Biggest Moments in Macintosh Computer History: The Apple PowerBook
Apple’s MacBook Pro is one of the most popular notebook PCs. What you may not know is that its roots reach back to the PowerBook line of Apple Mac notebook computers.
While Apple did release the so-called Macintosh Portable (all 16 pounds of it) in 1989, it was the introduction of the PowerBooks in 1991 that signaled Apple was serious about the laptop market.
I actually owned one of those first Apple notebook computers, the PowerBook 100. Although the black-and-white display and anemic CPU were laughable by today’s MacBook Pro standards, the PowerBook 100 has made many PC “best of” lists. For one thing, it was tiny for the day, weighing in at just 5.1 pounds, thanks to collaboration with Sony (SNE) to miniaturize components. It was also affordable at $2,300.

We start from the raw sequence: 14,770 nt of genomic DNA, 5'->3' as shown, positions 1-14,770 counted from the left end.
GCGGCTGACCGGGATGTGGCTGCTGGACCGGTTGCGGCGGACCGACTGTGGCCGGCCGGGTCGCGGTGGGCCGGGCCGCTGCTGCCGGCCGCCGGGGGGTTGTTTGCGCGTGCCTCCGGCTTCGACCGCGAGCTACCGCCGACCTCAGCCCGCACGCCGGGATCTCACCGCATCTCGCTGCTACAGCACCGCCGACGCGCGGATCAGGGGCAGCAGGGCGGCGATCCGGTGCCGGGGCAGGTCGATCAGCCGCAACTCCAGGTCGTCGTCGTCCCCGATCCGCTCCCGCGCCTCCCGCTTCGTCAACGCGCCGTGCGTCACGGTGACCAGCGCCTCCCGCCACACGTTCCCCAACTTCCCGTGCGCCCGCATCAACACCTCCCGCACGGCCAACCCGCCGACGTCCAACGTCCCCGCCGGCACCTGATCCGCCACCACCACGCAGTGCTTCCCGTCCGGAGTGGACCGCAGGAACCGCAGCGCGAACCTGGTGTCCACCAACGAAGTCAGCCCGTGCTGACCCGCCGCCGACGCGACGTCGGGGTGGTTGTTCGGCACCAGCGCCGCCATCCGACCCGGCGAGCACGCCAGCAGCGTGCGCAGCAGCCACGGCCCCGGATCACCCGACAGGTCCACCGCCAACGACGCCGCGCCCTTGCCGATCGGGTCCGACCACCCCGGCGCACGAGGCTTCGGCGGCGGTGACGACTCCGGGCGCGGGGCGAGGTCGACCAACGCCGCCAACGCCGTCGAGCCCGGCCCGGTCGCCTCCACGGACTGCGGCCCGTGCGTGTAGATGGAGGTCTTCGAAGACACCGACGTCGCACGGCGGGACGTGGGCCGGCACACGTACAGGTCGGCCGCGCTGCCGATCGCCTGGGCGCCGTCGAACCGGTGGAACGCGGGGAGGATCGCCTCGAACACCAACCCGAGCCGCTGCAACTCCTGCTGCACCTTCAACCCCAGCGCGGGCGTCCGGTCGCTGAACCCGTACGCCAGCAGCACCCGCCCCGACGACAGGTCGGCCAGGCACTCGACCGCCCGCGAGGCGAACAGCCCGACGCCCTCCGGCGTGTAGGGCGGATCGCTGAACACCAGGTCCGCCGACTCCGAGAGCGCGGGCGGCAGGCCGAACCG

Many PowerBooks followed — some were hits while some (like the PowerBook 5300) didn’t do so well. But the Apple PowerBook still deserves to be recognized. The Mac turns 30 in part because Apple didn’t just release desktop PCs like the original Macintosh computer, but also recognized the need for a Mac notebook in order to appeal to business users.